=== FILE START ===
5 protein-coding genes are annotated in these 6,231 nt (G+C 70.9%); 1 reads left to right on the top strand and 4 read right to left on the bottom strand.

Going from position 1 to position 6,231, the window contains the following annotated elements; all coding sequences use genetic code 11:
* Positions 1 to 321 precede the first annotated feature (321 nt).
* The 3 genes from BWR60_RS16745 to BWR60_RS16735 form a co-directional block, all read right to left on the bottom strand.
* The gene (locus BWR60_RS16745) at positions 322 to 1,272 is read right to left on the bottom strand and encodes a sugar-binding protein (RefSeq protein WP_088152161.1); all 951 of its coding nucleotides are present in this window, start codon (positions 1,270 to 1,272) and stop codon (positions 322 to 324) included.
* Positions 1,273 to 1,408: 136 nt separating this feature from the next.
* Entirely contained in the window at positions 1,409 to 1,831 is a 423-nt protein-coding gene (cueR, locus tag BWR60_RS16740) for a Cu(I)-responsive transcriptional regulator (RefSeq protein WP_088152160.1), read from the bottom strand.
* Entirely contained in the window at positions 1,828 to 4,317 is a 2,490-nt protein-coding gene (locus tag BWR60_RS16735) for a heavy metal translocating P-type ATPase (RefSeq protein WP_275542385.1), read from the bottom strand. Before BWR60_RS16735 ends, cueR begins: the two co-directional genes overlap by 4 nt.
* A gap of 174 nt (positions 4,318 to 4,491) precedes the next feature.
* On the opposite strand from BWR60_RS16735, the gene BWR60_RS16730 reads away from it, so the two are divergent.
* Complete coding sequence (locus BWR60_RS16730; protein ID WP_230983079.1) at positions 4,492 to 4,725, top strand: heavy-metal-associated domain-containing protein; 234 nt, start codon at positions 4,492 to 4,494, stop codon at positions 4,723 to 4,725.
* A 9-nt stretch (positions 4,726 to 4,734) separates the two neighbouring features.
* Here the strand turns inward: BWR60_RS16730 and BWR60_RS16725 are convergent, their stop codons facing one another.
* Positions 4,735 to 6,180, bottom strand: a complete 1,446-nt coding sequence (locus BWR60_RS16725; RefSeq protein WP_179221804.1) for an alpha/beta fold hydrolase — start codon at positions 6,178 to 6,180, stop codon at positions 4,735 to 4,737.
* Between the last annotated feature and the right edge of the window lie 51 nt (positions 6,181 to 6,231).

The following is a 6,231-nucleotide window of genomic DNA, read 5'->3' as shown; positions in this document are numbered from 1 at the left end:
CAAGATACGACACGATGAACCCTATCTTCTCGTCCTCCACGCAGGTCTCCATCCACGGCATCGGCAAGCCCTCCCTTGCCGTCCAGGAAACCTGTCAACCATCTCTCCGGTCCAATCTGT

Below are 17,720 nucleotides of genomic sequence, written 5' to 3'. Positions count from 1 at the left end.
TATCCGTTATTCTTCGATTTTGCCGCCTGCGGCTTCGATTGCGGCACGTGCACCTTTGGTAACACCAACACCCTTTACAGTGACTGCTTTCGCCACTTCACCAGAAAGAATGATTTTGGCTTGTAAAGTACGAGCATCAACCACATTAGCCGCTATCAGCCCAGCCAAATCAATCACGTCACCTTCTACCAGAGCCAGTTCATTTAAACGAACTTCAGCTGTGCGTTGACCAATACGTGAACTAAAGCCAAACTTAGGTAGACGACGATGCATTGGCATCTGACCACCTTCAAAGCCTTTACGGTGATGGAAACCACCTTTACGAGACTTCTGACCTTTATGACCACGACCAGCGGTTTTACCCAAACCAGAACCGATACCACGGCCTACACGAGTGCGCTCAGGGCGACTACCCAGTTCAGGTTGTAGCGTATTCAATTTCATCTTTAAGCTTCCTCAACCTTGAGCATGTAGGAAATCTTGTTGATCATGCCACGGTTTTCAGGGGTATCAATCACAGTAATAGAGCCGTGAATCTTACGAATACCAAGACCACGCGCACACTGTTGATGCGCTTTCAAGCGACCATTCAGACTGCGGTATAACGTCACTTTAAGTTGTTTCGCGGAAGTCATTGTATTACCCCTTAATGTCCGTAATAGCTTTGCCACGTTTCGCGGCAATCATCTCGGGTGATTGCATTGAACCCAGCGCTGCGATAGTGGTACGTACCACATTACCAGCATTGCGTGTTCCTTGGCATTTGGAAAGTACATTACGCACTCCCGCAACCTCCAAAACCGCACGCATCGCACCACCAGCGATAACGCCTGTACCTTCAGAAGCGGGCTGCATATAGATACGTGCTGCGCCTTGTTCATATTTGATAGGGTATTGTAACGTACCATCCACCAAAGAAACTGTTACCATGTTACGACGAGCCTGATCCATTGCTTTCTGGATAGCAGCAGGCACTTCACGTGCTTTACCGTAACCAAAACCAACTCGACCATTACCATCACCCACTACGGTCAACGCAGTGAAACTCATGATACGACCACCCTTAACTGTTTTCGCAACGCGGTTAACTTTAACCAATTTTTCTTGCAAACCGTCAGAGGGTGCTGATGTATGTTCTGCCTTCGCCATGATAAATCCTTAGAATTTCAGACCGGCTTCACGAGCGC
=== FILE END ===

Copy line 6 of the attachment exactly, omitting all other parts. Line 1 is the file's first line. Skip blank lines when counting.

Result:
* Positions 1,273 to 1,408: 136 nt separating this feature from the next.